There is a big debate going on in the UK at the moment over comments made by the Education Secretary, Michael Gove, about what books should or shouldn’t be chosen to study for the GCSE English Literature exam sat by children when they reach the age of 16. The Guardian newspaper says “The changes follow the government’s reshaping of the English literature exam syllabus, announced last year, removing the category of “prose from different cultures” and replacing it with “modern works from Britain” – leading to claims that the education secretary was pushing out Steinbeck’s novella Of Mice and Men and other American works.”

It goes on to say: “Gove, who has been inundated with online petitions and complaints on Twitter, has been accused of imposing his tastes and political views on the school curriculum. Critics have included the Observer’s Robert McCrum, who wrote of “new depths of cultural incoherence” displayed by the education secretary: “To exclude American fiction and drama (no Twain, Steinbeck, or Miller, no Faulkner, no Fitzgerald, or TS Eliot) is – to deploy a literary critical term – plain bonkers.” As McCrum points out, the great American writers are steeped in the English literary tradition.” (The Guardian)

This has caused outrage from many authors and educators in the UK including Alan Gibbons, Michael Rosen and the current Children’s Laureate Malorie Blackman.

At the same time, there is debate around a textbook used in some local schools in Hong Kong and which is also for sale in the leading English book shop chain, Dymocks. The textbook asks pupils to fill in the blanks. The South China Morning Post quotes  “A bubble next to a white man with an English textbook reads, “I am [blank]. I am an English teacher”, while the text next to a woman with darker skin reads, “I am [blank]. I am a domestic helper in Hong Kong”. Choices for the blanks include British, Filipino, Indian, Japanese, Chinese and Korean.”

The Equal Opportunities Commission (HK) has registered its concern and the Education Department (HK) has also gone on the record saying that the book is not on its recommended list, thankfully!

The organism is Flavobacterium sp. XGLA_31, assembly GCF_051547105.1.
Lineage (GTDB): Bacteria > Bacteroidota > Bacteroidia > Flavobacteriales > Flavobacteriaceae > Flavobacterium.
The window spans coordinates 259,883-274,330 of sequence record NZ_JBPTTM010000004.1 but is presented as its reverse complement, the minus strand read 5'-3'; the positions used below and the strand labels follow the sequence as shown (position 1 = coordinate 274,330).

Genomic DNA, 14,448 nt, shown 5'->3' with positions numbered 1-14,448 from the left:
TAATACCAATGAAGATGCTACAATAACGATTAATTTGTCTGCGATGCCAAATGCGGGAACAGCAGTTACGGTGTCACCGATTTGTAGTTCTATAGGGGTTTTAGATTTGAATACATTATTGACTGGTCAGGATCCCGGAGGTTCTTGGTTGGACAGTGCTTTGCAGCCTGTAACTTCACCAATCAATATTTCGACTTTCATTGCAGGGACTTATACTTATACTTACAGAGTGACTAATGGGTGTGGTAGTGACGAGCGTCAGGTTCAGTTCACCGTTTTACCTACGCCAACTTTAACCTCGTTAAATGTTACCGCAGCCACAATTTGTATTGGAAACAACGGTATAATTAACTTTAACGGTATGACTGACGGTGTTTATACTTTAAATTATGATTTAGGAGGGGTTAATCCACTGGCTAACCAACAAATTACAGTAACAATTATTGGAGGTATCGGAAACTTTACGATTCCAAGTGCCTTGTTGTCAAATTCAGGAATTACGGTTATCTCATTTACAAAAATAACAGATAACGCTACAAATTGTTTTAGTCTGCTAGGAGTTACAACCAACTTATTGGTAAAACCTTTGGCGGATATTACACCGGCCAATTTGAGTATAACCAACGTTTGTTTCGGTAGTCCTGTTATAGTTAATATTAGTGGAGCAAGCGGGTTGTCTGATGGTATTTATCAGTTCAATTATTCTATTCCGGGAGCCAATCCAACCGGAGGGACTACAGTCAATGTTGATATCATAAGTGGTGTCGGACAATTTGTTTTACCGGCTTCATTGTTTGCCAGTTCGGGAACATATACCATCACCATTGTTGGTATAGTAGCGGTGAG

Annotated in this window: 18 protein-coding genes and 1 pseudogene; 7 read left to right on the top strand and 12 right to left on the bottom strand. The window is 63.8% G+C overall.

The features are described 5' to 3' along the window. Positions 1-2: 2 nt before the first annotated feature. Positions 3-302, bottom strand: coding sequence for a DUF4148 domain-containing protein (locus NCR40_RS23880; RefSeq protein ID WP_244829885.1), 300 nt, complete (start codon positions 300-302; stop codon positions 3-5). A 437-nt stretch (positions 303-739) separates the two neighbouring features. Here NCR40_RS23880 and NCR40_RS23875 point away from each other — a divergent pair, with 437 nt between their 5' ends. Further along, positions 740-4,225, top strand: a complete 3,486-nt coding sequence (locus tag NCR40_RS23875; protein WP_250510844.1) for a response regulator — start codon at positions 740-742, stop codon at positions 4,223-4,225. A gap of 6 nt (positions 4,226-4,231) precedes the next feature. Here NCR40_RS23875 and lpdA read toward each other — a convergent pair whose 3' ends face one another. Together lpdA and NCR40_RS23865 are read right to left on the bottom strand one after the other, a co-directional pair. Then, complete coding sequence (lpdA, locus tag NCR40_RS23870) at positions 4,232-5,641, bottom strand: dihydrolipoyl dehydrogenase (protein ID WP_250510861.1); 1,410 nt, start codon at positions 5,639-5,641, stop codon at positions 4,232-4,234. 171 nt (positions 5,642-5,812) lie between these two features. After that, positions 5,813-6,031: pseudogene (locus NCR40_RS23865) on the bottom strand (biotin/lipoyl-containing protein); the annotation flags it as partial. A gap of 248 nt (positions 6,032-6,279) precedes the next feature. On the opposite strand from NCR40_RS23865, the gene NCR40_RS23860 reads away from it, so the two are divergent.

It got me thinking about the fine line between governments setting out standards for education and interference in matters which many think should be left to the professionals. Sometimes we need governments to step in and sometimes we don’t. What we can do as concerned adults is make our voice heard when we get the opportunity to vote and if that opportunity is denied us, use other means to make our voice heard.

Decide for yourselves if Gove is right or wrong, decide for yourselves if stereotypes should be taught in schools in Hong Kong, decide for yourself and your family how you want your children to be educated and be the best role model you can be.

I just thought it was interesting both issues came up in the two places I call home at the same time.



Dragon Boat Festival, Hong Kong


I read a post by another expat blogger recently about how expats can be on the outside of local festivals and celebrations because of different religious beliefs and whilst I certainly had that experience of looking in and yet not being of that faith so not practising all the traditions, the Tuen Ng Festival (or Dragon Boat Festival as it is more commonly known especially amongst Hong Kong’s expat community) is an outstanding example where expats and local communities come together.

A brief history of the festival can be found here http://www.hkfastfacts.com/Chinese%20Festivals/dragon_boat_festival.htm#.U4x6YxZvV7Y

We got involved the very first year we arrived in Hong Kong via my husband’s work and hubby then raced and became a trainer for six or seven years. His team trained and raced in Stanley and our family were lucky enough to watch from the company’s junk.

Reading posts on Facebook today and looking at the many photos my friends have posted as either competitors or spectators I am taken back to the sounds of the drums beating, the splash of the paddles, the cheers of the crowds and the amazing array of colours that the teams wear.

Here are some of our photos from years gone by.


Hong Kong also hosts the International Dragon Boat Festival, the largest one in the world. http://www.discoverhongkong.com/eng/see-do/events-festivals/highlight-events/dragon-boat-carnival.jsp – sadly my photos from 2010 when we stayed in HK for the summer are lost somewhere in “the cloud”!!!

Another blog I follow, Gwolo, old Hong Kong has this post marking the festival in the 1920s http://gwulo.com/node/20042 Fascinating to see racers in long sleeves and hats!

Happy Dragon Boat Festival everyone!